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Analysis and comments on On the Beach at Night. by Walt Whitman

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Comment 16 of 116, added on August 6th, 2011 at 7:27 AM.

night here in this poem is used to show to reflect the loneliness of the
poet in this vast universe to which both he and all humanity is confronted
to...though night is a symbole of depression and loneliness ..depression is
to be avoided here in this poem...the poet is then feel himself caught
between time and space ..and then become involved in the eternal ultimate
mouvement of time and place

midnightsummerheat from Morocco
Comment 15 of 116, added on February 1st, 2011 at 5:27 PM.

i think that when he says the old mother he is comparing it to the earth
and this is also a juxtaposition because he talks about the old earth and
the future.

saly from United States
Comment 14 of 116, added on May 31st, 2010 at 11:09 AM.
Pleiades Brother/Sister

Regarding the comments on the "Swim the delicate brothers, the Pleiades."
as incorrect. It is not. Many cultures have stories behind this
constellation. In Whitman's time he could be referring to the Lithuanian
legend tying the constellation to the "7 sleeping brothers."

Search on the term: "Lithuanian Ethnoastronomy" for more information on the
7 brothers.

This poem is correctly quoted.

Rob Keown from United States
Comment 13 of 116, added on December 14th, 2009 at 8:09 PM.

In “On the Beach at Night Alone,” Walt Whitman implies that everyone and
everything is connected to nature. Whitman uses a variety of writing
techniques to get his point across. First, the repetition and parallel
structure that his poems contain reinforce the connection between
everything in nature. The usage of “All” 11 times emphasizes the inclusion
of everything in the universe. The sentence structure remains the same
throughout the poem, without any drastic change; however, the length of the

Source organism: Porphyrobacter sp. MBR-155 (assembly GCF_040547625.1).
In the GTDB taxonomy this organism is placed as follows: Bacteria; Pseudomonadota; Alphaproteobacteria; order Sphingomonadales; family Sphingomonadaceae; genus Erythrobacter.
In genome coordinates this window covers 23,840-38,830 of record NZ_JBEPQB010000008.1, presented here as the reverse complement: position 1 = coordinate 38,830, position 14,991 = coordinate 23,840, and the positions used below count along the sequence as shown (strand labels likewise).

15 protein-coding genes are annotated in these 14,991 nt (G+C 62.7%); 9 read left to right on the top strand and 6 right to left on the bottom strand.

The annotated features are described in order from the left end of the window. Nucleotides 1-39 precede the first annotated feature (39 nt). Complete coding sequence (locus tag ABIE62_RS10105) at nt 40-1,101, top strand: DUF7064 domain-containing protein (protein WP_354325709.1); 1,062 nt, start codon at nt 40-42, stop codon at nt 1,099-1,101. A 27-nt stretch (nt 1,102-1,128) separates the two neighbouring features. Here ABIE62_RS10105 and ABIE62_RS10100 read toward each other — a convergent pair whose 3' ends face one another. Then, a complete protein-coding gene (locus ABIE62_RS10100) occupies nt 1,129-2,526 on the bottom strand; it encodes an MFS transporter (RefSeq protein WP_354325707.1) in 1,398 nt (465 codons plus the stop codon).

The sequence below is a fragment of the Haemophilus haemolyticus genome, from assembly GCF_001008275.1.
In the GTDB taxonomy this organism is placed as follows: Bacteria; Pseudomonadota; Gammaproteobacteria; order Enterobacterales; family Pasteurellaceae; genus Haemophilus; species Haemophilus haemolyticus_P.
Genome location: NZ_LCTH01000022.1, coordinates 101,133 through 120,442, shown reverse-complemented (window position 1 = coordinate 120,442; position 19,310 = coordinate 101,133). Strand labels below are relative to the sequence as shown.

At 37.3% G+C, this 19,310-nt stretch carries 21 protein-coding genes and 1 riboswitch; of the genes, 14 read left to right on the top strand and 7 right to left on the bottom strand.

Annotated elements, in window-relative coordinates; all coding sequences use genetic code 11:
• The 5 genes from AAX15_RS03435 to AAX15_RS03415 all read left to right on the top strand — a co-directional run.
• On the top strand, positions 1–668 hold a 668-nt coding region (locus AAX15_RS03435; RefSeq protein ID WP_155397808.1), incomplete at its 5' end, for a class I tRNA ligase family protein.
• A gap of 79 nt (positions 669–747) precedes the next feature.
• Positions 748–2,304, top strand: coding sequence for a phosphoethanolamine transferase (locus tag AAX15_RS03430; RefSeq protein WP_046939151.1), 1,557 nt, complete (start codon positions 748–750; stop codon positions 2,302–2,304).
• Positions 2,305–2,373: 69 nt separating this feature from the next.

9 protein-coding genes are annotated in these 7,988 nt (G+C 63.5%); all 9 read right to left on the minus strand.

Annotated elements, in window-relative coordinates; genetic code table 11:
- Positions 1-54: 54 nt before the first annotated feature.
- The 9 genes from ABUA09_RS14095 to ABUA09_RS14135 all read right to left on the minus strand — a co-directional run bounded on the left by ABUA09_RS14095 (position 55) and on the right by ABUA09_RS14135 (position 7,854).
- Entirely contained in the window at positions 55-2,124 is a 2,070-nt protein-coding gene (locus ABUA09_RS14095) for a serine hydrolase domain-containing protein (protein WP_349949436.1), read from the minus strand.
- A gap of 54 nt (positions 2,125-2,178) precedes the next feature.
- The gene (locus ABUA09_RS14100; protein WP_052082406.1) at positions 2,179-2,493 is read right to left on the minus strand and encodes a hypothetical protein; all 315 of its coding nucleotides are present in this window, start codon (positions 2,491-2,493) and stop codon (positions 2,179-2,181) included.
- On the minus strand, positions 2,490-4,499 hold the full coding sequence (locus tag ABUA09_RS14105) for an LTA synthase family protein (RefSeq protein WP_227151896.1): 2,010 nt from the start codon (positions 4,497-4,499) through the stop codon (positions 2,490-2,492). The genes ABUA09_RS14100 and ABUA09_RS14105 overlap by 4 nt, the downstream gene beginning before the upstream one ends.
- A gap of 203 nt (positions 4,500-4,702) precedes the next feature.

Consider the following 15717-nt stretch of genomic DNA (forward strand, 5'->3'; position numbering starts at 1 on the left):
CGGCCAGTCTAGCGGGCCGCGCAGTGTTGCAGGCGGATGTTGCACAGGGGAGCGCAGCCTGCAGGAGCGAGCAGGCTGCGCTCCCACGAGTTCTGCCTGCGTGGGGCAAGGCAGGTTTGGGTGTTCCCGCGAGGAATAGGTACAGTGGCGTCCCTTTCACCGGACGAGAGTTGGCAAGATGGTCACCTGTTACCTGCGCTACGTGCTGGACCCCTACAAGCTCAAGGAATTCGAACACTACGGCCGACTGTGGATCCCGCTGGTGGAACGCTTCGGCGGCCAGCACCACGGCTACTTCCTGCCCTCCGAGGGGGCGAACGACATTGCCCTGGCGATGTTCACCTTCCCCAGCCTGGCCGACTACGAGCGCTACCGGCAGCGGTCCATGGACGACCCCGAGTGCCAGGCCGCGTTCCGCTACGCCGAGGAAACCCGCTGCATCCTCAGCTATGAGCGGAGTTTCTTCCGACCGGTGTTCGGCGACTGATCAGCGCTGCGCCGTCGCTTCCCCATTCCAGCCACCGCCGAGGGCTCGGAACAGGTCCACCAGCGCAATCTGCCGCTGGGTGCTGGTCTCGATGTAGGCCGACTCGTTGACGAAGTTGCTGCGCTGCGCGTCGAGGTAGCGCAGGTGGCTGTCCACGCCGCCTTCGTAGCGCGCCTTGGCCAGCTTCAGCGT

lines in the poem vary. In addition, Whitman’s’ extravagance with his words
further illustrates his idea of the Over-Soul. For example, “A vast
similitude interlocks all” (4) shows his verbose nature. Whitman does not
do directly to the point, but gives every little detail. Most importantly,
Whitman’s’ use of catalogues stands as the most recognizable Whitman
characteristic that illustrates his beliefs. These long lists that he uses
set the mood of the poem. “All spheres, grown, ungrown, small, large, suns,
moons, planets,” (5) shows the idea that everything is connected in nature.
Similarly, “All nations, colors, barbarisms, civilizations languages.” (10)
furthermore emphasize Whitman’s belief in the Over-Soul.
Although Whitman uses a great deal of structural ways to stress his ideas,
he also uses many other ways of delivering his ideas. First of all, Whitman
portrays himself as a public spokesman of the masses. The tone of the poem
is a very loud, informative tone that grabs ones attention. The emphasis
placed on the word “all” adds to the characterization of Whitman as a
powerful speaker. Furthermore, Whitman takes part in his own poem.
Participating in his own poem, Whitman moreover illustrates the connection
between everything in life. Lastly, Whitman, most of all, celebrates